Hoopes agrees that cover crops vary region by region — even more specifically from site to site within a region. “It is not the variety of grape that drives our cover crop decisions, but rather the soil composition, history, and surrounding environment of any given vineyard that informs the choice,” she says. For example, some of her vineyards are close to the river and are highly susceptible to nematodes, but not as problematic with respect to nutritive health or access to water. “[This is] because flood zones are usually surrounded by nutrient-rich clay and water, which sometimes can create too much vigor in the soil,” she says. In turn, the cover crops appropriate for these vineyards are therefore entirely different from the cover crops that would be suitable for hillside vineyards, which require much more consideration of erosion control.

“In our case, we need to pick cover crops that do not interfere with growing wine grapes,” Hoopes says. For her, this depends on the site, proximity to the river, and type of soil. Matthiasson builds on this idea. “Some cover crops use more water than others, so we can compensate for a dry or a wet location by which cover crop plants we use,” he says. If the spring is wet, Matthiasson notes that cover crops can be permitted to grow for a longer period of time (and therefore use more water) to compensate, whereas in a dry season, the crops can be cultivated or mowed down to save water for vine growth.

Are Cover Crops Necessary?

Not all winemakers view cover crops as completely necessary. Contrary to Loimer’s point of view, Chiara De Iulis Pepe of Abruzzo-based Emidio Pepe views cover crops as more of a tool than a necessary component to viticulture. “It’s not obligatory, not all vineyards need [them],” she says. That said, De Iulis Pepe finds that when well done, cover crops can create a solid balance in vineyards and help nourish their soils, as well as bring more pollinators and insects to the area.

“The idea of cover crops is that a few kilos of seeds can create tons of biomass,” she says. “You then decide what to do with everything that grows according to the needs of every specific plot.” For most winemakers, this looks like incorporating the green matter into the soil for a quick injection of organic matter, nitrogen, minerals, or folding it down to mulch as slow-release energy and protection against quick evaporation during warm and dry seasons. In Abruzzo, De Iulis Pepe uses leguminous plants for nitrogen, graminaceous plants to fasciculate root systems and bring structure to the soils, and cruciferous plants to purify soils. “Cover crops are particularly effective — and only really makes sense — when you plant many different species, as each one is able to bring different virtuous aspects to the soil,” she says, describing their effectiveness as “directly proportional” to a vineyard’s heterogeneity.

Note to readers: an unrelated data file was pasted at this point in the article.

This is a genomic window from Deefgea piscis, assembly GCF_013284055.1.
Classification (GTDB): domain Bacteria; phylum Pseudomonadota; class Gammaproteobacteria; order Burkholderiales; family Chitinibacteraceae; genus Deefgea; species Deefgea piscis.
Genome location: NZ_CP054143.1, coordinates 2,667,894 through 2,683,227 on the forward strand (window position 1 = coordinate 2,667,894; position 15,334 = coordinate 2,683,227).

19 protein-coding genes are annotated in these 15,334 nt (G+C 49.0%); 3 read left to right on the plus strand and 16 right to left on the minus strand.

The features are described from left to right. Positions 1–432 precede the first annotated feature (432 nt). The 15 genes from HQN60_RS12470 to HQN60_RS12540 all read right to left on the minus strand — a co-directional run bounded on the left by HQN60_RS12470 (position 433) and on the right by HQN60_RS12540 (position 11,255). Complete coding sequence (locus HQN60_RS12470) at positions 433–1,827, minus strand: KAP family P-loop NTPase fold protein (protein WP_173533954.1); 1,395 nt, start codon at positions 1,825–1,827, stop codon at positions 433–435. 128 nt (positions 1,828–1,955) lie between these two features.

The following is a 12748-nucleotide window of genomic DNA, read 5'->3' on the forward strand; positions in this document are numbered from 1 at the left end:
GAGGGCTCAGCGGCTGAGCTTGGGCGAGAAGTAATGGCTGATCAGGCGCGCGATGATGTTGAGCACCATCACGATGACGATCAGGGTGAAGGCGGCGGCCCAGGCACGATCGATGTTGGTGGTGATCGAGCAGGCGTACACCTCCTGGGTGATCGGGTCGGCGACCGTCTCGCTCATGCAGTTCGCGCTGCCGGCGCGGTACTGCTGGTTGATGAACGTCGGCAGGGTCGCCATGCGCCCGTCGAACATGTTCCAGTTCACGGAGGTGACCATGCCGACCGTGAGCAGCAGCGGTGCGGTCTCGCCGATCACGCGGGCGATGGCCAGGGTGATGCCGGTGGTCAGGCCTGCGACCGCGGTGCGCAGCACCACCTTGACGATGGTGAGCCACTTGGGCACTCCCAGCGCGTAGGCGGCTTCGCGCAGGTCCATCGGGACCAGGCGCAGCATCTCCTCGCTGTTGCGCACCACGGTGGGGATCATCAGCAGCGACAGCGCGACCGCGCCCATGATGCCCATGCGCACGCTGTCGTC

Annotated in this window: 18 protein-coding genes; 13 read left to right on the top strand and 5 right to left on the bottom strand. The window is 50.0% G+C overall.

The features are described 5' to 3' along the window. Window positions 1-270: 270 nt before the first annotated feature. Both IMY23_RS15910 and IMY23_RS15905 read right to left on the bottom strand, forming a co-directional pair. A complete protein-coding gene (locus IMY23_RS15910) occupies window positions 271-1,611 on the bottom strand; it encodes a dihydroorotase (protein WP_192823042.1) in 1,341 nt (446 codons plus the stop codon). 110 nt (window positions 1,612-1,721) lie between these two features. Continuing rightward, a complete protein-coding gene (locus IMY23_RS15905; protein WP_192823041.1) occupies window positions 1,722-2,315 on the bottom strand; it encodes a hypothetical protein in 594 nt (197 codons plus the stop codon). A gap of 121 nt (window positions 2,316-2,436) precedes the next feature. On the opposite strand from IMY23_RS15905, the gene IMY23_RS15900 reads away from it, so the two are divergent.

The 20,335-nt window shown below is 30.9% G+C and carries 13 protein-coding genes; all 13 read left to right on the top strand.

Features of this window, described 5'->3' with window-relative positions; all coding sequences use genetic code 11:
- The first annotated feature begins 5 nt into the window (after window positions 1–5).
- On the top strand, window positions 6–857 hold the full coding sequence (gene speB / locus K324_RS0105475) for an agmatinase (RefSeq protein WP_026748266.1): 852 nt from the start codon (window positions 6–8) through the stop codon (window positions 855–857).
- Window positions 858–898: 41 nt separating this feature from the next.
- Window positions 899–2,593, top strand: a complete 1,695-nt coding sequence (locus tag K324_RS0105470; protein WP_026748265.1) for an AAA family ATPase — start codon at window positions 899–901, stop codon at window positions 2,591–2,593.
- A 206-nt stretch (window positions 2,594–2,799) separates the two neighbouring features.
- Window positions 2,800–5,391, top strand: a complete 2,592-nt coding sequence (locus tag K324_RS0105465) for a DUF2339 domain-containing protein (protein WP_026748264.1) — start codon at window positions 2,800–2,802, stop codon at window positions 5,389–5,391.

Additional Uses of Cover Crops

Of course, the benefits of cover crops go beyond vineyard polyculture and soil health benefits. Loimer reveals that his sheep benefit from extensive grazing after the season, and that insects, worms, and beetles also benefit from plant diversity and nutrient-rich soils. Catena also uses her cover crops to feed her animals (sheep, llamas, etc.), as well as her family, noting that some farmers will even sell their cover crops in addition to their grapes and wine.

Hoopes uses most of her cover crops for compost or culinary purposes, though some crops (mustard seeds) are simply harvested for decorative reasons. “It is fun to forage for fresh greens in the cover crops, the tips of the pea shoots are especially sweet and delicious,” says Matthiasson. De Iulis Pepe has also enjoyed the fruits of her cover crop labor. “We make incredible salads with them!” she explains.

In Pursuit of Balance

If there were any question of the value of cover crops, Hoopes wraps it up best. “In sum, cover crops are selected and planted between the vines to bring ‘life’ and nutrients back to the soil that are otherwise naturally depleted in the process of farming wine grapes (or any singular crop),” she says. Monocultures skew the ecological balance on a farm; cover crops prevent that while also bringing nutrients to the soils. “Soil feeds plants, and animals and plants in turn feed that soil,” Hoopes adds. “They work together to maintain ecological balance: What is depleted by growing one is regenerated by growing a different plant. This diversity is critical to maintaining soil and environmental health.” For Matthiasson, in addition to sustainability benefits, cover crops are one of the most important viticultural assets to balance vine vigor and, in turn, best translate terroir. Peas and salads are just the added bonus.